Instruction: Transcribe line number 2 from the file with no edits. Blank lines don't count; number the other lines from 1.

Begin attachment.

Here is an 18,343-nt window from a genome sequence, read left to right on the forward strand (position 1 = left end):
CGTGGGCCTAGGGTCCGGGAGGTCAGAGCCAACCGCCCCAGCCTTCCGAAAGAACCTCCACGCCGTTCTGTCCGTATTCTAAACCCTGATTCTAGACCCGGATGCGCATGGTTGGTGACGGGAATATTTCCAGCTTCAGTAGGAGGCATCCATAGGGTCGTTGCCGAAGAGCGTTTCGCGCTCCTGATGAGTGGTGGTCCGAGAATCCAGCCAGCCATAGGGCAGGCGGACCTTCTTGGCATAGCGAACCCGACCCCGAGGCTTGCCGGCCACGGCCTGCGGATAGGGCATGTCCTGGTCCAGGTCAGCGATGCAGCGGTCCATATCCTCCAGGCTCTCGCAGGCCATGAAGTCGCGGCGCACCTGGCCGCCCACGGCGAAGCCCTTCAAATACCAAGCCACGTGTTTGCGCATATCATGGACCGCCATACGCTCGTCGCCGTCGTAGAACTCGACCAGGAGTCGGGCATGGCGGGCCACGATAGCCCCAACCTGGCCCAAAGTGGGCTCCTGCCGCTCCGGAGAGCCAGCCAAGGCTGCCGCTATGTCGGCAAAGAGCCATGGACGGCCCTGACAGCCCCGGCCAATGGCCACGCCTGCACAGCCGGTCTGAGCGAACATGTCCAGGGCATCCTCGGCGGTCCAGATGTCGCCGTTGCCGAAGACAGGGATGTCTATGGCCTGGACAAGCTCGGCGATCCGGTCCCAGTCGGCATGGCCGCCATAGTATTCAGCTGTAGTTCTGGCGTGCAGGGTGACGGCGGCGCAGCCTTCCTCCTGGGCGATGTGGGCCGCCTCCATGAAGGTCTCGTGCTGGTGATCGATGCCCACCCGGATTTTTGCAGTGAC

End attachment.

CGTGGGCCTAGGGTCCGGGAGGTCAGAGCCAACCGCCCCAGCCTTCCGAAAGAACCTCCACGCCGTTCTGTCCGTATTCTAAACCCTGATTCTAGACCCGGATGCGCATGGTTGGTGACGGGAATATTTCCAGCTTCAGTAGGAGGCATCCATAGGGTCGTTGCCGAAGAGCGTTTCGCGCTCCTGATGAGTGGTGGTCCGAGAATCCAGCCAGCCATAGGGCAGGCGGACCTTCTTGGCATAGCGAACCCGACCCCGAGGCTTGCCGGCCACGGCCTGCGGATAGGGCATGTCCTGGTCCAGGTCAGCGATGCAGCGGTCCATATCCTCCAGGCTCTCGCAGGCCATGAAGTCGCGGCGCACCTGGCCGCCCACGGCGAAGCCCTTCAAATACCAAGCCACGTGTTTGCGCATATCATGGACCGCCATACGCTCGTCGCCGTCGTAGAACTCGACCAGGAGTCGGGCATGGCGGGCCACGATAGCCCCAACCTGGCCCAAAGTGGGCTCCTGCCGCTCCGGAGAGCCAGCCAAGGCTGCCGCTATGTCGGCAAAGAGCCATGGACGGCCCTGACAGCCCCGGCCAATGGCCACGCCTGCACAGCCGGTCTGAGCGAACATGTCCAGGGCATCCTCGGCGGTCCAGATGTCGCCGTTGCCGAAGACAGGGATGTCTATGGCCTGGACAAGCTCGGCGATCCGGTCCCAGTCGGCATGGCCGCCATAGTATTCAGCTGTAGTTCTGGCGTGCAGGGTGACGGCGGCGCAGCCTTCCTCCTGGGCGATGTGGGCCGCCTCCATGAAGGTCTCGTGCTGGTGATCGATGCCCACCCGGATTTTTGCAGTGAC